So, say you want to boost your crossbow’s penetration potential and impact energy by shifting to a heavier arrow and broadhead combination. All good stuff, and something more and more crossbow hunters are doing these days. If you do that with a fixed-reticle kit scope, your drop compensation will be off. In some cases, WAY off. When you’re dealing in grains of weight, it doesn’t take much change up or down the scale to throw off your point-of-impact.
This is where the beauty of “speed calibrated” crossbow scopes come into play.
Speed-calibrated scopes utilize a first focal plane reticle, meaning the reticle increases or decreases in relative (viewed) size with adjustment to the magnification (or speed) setting. Rather than denote magnification factors on the dial, the crossbow scope denotes velocity. In theory, you simply dial the scope to match the velocity of your crossbow/arrow weight combination (you’ll need to verify this with a chronograph or radar unit) and the reticle should provide the correct aim point for all your effective shooting distances.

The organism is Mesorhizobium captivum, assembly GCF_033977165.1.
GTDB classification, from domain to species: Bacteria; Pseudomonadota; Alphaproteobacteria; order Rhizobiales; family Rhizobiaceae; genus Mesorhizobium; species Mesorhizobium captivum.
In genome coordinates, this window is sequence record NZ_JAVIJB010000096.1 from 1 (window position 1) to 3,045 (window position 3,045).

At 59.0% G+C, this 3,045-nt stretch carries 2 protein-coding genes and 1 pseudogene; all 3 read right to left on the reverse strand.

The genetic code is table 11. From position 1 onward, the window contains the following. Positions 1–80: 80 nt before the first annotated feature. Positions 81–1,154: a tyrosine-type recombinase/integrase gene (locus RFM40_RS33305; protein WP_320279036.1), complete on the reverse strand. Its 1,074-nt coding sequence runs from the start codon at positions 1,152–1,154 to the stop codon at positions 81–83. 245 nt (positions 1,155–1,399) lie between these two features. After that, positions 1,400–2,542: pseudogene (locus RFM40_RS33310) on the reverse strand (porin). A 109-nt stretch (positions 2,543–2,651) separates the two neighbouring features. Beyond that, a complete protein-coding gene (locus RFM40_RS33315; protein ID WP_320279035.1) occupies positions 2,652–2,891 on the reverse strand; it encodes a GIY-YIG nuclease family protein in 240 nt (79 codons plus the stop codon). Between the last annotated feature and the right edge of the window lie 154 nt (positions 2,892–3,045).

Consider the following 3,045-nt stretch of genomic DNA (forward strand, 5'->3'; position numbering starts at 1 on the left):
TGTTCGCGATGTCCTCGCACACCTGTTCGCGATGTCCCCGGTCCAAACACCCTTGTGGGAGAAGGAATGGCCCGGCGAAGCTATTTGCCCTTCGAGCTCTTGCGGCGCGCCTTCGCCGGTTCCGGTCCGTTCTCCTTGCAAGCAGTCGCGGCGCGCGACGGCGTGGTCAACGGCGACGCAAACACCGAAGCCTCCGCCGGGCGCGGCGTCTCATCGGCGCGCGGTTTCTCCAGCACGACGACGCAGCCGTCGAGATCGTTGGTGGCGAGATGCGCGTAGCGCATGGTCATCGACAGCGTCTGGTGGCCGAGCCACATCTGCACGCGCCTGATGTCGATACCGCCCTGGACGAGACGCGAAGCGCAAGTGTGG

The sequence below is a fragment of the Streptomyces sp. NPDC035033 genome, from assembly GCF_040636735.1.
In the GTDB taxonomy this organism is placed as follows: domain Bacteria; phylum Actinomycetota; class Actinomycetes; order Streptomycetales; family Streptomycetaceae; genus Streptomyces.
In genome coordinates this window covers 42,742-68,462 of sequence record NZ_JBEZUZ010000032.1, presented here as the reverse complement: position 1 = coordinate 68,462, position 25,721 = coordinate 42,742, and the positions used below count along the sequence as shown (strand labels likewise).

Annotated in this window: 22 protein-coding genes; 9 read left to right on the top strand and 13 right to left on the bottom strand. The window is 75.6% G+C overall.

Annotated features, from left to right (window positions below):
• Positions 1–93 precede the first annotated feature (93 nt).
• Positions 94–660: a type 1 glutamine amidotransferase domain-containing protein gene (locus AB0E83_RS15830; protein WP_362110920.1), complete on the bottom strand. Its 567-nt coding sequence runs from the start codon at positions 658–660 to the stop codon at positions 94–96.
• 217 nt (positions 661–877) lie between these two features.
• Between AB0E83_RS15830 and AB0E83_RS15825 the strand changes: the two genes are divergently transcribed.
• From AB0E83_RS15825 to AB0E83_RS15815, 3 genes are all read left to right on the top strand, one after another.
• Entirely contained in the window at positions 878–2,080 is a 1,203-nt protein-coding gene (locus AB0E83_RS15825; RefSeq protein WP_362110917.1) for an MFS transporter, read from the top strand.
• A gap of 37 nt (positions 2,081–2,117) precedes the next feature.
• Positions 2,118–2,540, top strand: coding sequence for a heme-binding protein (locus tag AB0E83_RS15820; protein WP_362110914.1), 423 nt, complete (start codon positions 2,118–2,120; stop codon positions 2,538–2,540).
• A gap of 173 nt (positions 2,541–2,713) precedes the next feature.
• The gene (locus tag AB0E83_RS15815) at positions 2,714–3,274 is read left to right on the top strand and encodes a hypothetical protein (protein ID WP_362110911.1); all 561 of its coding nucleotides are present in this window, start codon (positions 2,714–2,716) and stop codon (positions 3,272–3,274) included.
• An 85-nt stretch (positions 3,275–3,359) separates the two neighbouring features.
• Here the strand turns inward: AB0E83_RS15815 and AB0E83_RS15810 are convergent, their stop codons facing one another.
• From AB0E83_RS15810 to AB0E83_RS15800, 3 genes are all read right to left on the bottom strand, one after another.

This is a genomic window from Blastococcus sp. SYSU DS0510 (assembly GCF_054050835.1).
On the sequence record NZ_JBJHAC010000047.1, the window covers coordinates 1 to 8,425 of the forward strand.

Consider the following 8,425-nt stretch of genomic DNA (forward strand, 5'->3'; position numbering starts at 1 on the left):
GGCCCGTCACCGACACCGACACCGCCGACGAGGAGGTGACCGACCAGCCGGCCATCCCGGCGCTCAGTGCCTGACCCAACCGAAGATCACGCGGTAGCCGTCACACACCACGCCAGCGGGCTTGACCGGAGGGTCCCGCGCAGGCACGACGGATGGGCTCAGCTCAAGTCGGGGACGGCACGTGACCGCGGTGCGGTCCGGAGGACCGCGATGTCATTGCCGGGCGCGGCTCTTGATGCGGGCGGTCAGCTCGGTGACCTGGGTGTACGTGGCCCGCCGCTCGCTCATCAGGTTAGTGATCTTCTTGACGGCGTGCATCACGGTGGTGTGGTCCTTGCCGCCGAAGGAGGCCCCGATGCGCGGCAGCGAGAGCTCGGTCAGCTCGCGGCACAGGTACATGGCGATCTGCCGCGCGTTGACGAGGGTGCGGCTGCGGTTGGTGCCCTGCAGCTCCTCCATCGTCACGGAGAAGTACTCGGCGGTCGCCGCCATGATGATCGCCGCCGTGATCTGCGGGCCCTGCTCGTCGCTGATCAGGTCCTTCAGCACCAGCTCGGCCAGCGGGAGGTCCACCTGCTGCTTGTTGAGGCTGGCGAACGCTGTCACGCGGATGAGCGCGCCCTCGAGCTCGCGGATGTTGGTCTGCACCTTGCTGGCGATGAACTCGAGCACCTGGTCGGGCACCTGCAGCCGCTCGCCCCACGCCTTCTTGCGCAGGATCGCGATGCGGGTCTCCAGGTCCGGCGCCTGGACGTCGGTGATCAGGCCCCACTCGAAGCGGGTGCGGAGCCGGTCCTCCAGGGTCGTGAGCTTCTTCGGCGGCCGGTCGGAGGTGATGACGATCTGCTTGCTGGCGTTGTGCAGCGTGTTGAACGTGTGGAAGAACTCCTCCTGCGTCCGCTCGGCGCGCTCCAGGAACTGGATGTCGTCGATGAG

That’s the theory, mind you. What you’ll discover is that it will take some fine-tuning to get the drop compensation reticle in perfect synch with your actual arrow drop across the typical distances of 20, 30, 40, and 50 yards. Once you have it, make a slight etch on the magnification/speed ring that corresponds to the alignment mark on the ocular lens bell. This way, you can always make sure the setting is correct. Should you change arrow weights down the road, simply repeat the process for the new projectiles.
Even the quietest crossbows aren’t, which is why top-end manufacturers invest in a lot of engineering and research to try and keep the noise down in their models. Most of the good crossbows will come from the factory with some form of cable vibration suppressors. Some work well, others struggle to let you know they’re even on the job.
Aside from good engineering, which is the biggest determiner of how noisy or quiet a crossbow will be, string stops are the most effective devices used to dampen string vibration. If your crossbow manufacturer offers string stops, get some and install them. If they don’t, you can probably forget about it since these also tend to be specific to a manufacturer or bow model. Still, there are alternatives.
The easiest and most common solution is to install string/cable silencers. These are generally universal in fit and wrap around crossbow cables just as they do on the strings of vertical compounds and traditional recurves and longbows. Check with the manufacturer for cable silencer placement. You want to be sure you don’t install them where they will interfere with the cam rotation or cable movement along the barrel.